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Modern Research in Dentistry

Hormone Replacement Therapy (Hrt) for Postmenopausal Periodontitis

Salvatore Privitera*

Department of Biomedical and Biotechnological Sciences, University of Catania, Italy

*Corresponding author: Salvatore Privitera, Department of Biomedical and Biotechnological Sciences, University of Catania, Italy

Submission: October 24, 2017; Published: December 11, 2017

DOI: 10.31031/MRD.2017.01.000513

ISSN:2637-7764
Volume1 Issue3

Opinion

Current importance about Hormone Replacement Therapy (HRT) issues, due to the high incidence of periodontal diseases, has prompted researchers to investigate the possibilty of associations between periodontitis and specific women's health issues. This increase is due by the increase in life expectancy, the scientific evolution of medical knowledge and the increased educational and cultural levels of society [1].

Women in particular may undergo a decrease in bone mass during menopause, affecting sites such as the alveolar and jaw bones, which secondarily produces periodontal-gingival-tooth disease, bringing us closer to the possibility of being able to avoid and/ or treat the sequelae of this disease. The menopause is a physiological process that takes place in the fourth-fifth decade of a woman's life, when permanent cessation of menstruation occurs, and is based on hormonal changes that will result in a series of general clinical manifestations as an increase in the symptoms of periodontal disease, including the exhibition of more severe attachment loss than premenopausal women, but the possible influence of some secondary effects of the menopause - such as osteoporosis/ osteopenia - as modifying factors in loss of periodontal attachment is still the subject of some debate [2,3].

Increasing numbers of women are using HRT and estrogens for replacement therapy during menopause to relieve climacteric symptoms (hot flashes, sweating, vaginal dryness, oral alterations, etc.) and increase their quality of life. HRT includes oral administration, oestrogen containing dermal patches and tibolone. Natural human estrogens are E2, estrone (E1) and estriol (E3), and their conjugates, i.e. the sulfuric acid esters and glucuronic acid esters [1,4]. In Europe the predominant estrogen for HT has been E2 [5]. whereas in the US conjugated equine estrogen is most commonly used [6]. Progestagens are divided into natural progesterone and synthetic progestagens. The most common progestagen used in US is medroxyprogesterone acetate (MPA), while in Europe MPA is used to a lesser extent [5,6].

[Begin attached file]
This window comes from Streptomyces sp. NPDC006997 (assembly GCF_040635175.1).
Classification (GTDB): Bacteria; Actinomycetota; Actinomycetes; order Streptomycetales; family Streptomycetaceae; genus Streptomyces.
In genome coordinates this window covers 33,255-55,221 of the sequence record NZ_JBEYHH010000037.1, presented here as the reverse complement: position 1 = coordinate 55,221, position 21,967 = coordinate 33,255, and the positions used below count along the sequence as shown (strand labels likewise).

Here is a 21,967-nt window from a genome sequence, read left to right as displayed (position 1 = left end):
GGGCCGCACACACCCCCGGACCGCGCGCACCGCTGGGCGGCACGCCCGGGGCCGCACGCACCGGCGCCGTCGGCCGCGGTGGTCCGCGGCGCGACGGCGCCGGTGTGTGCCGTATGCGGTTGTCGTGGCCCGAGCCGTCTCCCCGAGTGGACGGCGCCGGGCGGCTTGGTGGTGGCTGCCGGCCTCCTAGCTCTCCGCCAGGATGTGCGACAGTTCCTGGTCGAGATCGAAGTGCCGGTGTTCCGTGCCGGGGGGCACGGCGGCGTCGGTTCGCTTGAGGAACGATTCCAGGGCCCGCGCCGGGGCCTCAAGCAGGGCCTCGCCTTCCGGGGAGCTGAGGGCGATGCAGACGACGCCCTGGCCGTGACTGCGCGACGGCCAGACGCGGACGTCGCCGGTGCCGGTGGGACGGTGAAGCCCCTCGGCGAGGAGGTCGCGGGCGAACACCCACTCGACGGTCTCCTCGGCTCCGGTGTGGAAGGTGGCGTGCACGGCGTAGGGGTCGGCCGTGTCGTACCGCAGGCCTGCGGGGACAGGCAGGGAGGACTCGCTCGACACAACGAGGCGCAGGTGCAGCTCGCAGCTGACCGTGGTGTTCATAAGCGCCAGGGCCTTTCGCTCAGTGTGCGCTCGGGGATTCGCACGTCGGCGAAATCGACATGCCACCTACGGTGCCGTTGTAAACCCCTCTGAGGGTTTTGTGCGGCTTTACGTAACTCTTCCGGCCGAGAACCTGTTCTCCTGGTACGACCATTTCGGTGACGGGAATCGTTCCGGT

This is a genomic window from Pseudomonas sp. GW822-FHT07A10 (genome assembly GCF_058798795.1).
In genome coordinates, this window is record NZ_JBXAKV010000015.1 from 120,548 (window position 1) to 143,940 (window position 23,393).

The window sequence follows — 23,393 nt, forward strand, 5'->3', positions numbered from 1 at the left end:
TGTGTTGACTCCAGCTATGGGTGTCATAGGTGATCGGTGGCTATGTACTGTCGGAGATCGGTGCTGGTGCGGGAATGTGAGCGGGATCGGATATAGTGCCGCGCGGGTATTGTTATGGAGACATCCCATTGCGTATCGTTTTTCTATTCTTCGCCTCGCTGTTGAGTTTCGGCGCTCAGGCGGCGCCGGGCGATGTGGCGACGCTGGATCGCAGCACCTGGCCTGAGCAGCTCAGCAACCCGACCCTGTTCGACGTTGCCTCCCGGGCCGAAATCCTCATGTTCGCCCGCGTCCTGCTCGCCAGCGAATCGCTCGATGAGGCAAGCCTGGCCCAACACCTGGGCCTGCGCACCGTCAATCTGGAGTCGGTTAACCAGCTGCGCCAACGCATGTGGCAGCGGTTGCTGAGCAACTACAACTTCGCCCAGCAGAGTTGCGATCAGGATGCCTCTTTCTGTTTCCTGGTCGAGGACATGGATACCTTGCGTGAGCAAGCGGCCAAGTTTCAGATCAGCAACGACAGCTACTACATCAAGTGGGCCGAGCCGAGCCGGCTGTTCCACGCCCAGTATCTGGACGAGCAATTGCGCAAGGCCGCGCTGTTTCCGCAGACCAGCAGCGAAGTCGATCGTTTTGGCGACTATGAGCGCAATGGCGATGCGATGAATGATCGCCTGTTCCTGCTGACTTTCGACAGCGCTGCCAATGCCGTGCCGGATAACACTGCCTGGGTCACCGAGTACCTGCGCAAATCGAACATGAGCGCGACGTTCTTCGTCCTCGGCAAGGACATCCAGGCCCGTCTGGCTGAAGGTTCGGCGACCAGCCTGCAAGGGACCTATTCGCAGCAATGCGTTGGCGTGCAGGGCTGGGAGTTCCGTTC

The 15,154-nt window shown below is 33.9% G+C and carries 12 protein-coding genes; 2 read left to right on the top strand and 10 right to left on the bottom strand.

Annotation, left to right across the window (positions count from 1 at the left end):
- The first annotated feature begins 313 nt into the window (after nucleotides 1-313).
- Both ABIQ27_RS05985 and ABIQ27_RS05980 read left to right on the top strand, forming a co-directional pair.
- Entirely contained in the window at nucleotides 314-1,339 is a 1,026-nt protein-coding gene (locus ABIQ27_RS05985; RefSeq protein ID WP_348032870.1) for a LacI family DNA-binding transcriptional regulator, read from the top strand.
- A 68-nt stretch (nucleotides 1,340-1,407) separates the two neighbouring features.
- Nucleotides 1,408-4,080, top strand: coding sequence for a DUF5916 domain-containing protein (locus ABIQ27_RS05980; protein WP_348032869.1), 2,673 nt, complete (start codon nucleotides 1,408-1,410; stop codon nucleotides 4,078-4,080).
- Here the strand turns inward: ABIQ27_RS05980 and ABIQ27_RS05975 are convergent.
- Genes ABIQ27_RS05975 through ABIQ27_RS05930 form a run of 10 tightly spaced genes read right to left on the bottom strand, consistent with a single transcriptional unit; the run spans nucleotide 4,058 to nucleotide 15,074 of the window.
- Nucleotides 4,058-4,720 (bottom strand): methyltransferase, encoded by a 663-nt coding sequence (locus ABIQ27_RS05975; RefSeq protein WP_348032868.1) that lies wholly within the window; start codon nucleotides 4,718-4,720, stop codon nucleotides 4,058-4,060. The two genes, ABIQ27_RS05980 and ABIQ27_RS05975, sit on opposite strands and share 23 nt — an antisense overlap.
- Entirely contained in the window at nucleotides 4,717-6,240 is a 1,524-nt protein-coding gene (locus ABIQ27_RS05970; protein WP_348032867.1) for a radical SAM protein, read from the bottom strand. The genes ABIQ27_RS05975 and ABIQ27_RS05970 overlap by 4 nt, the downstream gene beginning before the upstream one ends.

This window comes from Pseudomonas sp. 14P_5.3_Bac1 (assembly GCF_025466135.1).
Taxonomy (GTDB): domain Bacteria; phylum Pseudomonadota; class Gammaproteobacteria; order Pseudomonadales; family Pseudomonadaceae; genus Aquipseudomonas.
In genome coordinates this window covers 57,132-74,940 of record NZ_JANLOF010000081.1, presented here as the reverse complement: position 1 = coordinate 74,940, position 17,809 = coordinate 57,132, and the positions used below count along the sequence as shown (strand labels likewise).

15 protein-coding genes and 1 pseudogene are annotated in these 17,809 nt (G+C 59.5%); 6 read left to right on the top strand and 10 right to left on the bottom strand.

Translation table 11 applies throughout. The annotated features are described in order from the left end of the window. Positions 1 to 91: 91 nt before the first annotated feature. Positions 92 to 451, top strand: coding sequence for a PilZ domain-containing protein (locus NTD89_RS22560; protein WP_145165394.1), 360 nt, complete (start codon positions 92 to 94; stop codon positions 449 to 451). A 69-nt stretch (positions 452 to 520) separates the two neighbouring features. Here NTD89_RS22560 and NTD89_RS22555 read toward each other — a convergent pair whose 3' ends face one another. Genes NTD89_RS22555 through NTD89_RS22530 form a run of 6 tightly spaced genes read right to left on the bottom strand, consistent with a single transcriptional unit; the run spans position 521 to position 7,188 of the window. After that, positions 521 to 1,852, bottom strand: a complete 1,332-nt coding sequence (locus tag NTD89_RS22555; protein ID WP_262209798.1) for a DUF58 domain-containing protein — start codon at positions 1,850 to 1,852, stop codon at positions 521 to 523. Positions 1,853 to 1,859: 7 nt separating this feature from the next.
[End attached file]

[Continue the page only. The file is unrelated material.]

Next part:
Synthetic steroid tibolone, various phytoestrogens, testosterone and selective estrogen-receptor modulators are used under some conditions as alternatives to traditional HRT and, of these, only tibolone is useful in treating vasomotor symptoms [4,7-9]. Until recently, HRT was considered the single most effective treatment of menopausal symptoms and was recommended for the prevention of diseases associated with estrogen deficiency [1,2,7,9-11]. After the publication of the Women’s Health Initiative, the use of HRT has been questioned [11].

Recent analyses of the WHI data and other randomized controlled trials, however, have suggested that the potential risks involved in taking HRT (increased risk of breast cancer, cardiovascular outcomes and stroke) may largely depend on the estrogen and progesterone/progestin formulation, dosage, mode of administration, patient’s age, associated diseases, and duration of treatment. Therefore, based on the current evidence, the intention, dose and regimen of HRT need to be individualized, based on the principle of choosing the lowest appropriate dose in relation to the severity of symptoms and age at onset of menopause [9-11].

In past years, various studies have been conducted to evaluate the effect of HRT in modifying the periodontal conditions in postmenopausal women due to a possible connection between osteoporosis and periodontitis [12-19].

HRT was associated with a reduction of alveolar bone loss, but a number of studies failed to find an inverse correlation between alveolar bone density and severity of periodontal disease [20-22]. Furthermore, some authors failed to demonstrate any beneficial effect of HRT on alveolar bone density/height [23,24].

HRT has also been associated with decreasedlevels of gingival bleeding. It has been suggested that estrogen may have an inhibitory effect on gingival inflammation by inhibiting mediators (IL-1, TNF-, IL-6, IL-1b, IL-8) and cellular mechanism of inflammation [12,25]. Conflicting results exist on the effects of HRT on probing pocket depth and attachment level [18-20,22,25]. In somestudies the risk of tooth loss was found to be lower in women who used HRT than those who did not [23,26-29].

However, further studies should address the biological mechanisms underlying this effect.

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© 2017 Salvatore Privitera. This is an open access article distributed under the terms of the Creative Commons Attribution License , which permits unrestricted use, distribution, and build upon your work non-commercially.



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